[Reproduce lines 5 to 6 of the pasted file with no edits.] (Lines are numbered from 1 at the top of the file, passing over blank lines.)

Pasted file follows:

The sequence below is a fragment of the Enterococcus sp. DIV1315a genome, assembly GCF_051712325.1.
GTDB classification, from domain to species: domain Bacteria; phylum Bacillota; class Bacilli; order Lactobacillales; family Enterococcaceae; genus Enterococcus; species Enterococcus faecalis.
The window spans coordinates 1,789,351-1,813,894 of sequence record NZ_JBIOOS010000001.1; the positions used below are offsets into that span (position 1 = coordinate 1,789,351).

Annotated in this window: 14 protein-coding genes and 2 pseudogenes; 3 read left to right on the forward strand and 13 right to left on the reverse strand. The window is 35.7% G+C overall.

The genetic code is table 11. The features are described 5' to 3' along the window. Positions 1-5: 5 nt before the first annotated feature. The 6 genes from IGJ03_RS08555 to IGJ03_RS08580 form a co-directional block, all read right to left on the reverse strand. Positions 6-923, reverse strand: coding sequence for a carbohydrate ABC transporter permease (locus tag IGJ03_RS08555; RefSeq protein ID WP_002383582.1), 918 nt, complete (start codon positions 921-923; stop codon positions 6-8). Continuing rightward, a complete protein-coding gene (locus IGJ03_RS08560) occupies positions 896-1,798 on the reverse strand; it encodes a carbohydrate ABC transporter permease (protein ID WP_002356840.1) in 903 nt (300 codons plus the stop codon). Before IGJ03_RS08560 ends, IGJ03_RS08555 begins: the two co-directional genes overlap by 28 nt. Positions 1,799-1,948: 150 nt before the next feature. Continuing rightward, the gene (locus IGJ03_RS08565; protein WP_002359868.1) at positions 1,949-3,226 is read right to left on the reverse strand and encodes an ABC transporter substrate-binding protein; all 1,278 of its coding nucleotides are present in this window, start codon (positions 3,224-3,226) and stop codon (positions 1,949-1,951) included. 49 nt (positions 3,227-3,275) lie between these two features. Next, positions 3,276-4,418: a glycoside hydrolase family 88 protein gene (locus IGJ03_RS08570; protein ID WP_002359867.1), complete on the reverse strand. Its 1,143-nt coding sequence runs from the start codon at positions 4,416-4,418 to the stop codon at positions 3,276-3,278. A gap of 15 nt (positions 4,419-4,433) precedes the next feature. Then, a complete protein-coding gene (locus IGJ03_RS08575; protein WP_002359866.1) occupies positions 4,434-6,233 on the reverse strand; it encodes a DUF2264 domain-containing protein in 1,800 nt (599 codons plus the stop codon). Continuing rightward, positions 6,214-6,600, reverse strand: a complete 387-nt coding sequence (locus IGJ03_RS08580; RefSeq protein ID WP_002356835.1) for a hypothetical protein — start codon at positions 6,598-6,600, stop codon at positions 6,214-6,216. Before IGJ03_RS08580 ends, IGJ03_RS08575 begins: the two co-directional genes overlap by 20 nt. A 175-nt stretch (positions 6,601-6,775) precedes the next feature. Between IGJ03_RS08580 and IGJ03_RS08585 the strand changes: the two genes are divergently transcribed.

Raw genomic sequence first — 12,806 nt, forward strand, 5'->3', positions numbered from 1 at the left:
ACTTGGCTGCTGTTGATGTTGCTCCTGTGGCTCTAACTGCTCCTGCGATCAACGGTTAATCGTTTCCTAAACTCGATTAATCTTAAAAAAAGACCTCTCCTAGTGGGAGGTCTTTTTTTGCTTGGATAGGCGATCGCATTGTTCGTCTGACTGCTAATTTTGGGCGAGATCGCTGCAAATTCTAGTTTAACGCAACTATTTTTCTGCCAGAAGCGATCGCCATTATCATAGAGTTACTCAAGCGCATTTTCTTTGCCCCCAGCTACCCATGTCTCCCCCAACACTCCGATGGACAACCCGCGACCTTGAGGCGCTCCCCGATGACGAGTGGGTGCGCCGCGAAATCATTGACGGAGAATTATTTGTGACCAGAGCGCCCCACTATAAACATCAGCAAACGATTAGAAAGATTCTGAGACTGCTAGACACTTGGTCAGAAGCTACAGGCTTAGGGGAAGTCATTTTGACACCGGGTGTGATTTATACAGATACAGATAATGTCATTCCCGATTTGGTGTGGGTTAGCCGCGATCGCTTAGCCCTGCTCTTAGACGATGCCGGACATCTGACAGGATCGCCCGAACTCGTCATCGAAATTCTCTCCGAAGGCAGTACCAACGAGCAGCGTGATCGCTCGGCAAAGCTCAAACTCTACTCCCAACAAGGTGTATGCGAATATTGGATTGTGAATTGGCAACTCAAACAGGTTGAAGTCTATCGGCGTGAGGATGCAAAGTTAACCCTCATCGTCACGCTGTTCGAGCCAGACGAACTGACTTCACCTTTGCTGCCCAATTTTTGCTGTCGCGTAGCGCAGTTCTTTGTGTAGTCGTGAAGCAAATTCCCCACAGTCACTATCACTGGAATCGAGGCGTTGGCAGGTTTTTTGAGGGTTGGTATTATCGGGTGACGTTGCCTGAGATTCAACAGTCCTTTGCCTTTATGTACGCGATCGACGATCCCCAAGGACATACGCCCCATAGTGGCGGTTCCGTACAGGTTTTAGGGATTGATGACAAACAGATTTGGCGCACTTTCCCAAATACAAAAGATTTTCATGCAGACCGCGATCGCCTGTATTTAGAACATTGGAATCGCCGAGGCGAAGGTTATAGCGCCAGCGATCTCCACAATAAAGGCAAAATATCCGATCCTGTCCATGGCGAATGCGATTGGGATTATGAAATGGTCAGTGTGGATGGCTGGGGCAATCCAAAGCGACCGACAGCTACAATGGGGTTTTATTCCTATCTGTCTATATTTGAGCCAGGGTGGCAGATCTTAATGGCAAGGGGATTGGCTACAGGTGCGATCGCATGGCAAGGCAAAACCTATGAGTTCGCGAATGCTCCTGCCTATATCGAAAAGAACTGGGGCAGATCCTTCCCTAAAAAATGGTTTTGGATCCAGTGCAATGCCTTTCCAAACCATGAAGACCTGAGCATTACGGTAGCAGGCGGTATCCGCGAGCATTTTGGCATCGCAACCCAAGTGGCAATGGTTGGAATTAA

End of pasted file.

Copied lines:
The genetic code is table 11. The features are described 5' to 3' along the window. Positions 1-5: 5 nt before the first annotated feature. The 6 genes from IGJ03_RS08555 to IGJ03_RS08580 form a co-directional block, all read right to left on the reverse strand. Positions 6-923, reverse strand: coding sequence for a carbohydrate ABC transporter permease (locus tag IGJ03_RS08555; RefSeq protein ID WP_002383582.1), 918 nt, complete (start codon positions 921-923; stop codon positions 6-8). Continuing rightward, a complete protein-coding gene (locus IGJ03_RS08560) occupies positions 896-1,798 on the reverse strand; it encodes a carbohydrate ABC transporter permease (protein ID WP_002356840.1) in 903 nt (300 codons plus the stop codon). Before IGJ03_RS08560 ends, IGJ03_RS08555 begins: the two co-directional genes overlap by 28 nt. Positions 1,799-1,948: 150 nt before the next feature. Continuing rightward, the gene (locus IGJ03_RS08565; protein WP_002359868.1) at positions 1,949-3,226 is read right to left on the reverse strand and encodes an ABC transporter substrate-binding protein; all 1,278 of its coding nucleotides are present in this window, start codon (positions 3,224-3,226) and stop codon (positions 1,949-1,951) included. 49 nt (positions 3,227-3,275) lie between these two features. Next, positions 3,276-4,418: a glycoside hydrolase family 88 protein gene (locus IGJ03_RS08570; protein ID WP_002359867.1), complete on the reverse strand. Its 1,143-nt coding sequence runs from the start codon at positions 4,416-4,418 to the stop codon at positions 3,276-3,278. A gap of 15 nt (positions 4,419-4,433) precedes the next feature. Then, a complete protein-coding gene (locus IGJ03_RS08575; protein WP_002359866.1) occupies positions 4,434-6,233 on the reverse strand; it encodes a DUF2264 domain-containing protein in 1,800 nt (599 codons plus the stop codon). Continuing rightward, positions 6,214-6,600, reverse strand: a complete 387-nt coding sequence (locus IGJ03_RS08580; RefSeq protein ID WP_002356835.1) for a hypothetical protein — start codon at positions 6,598-6,600, stop codon at positions 6,214-6,216. Before IGJ03_RS08580 ends, IGJ03_RS08575 begins: the two co-directional genes overlap by 20 nt. A 175-nt stretch (positions 6,601-6,775) precedes the next feature. Between IGJ03_RS08580 and IGJ03_RS08585 the strand changes: the two genes are divergently transcribed.

Raw genomic sequence first — 12,806 nt, forward strand, 5'->3', positions numbered from 1 at the left: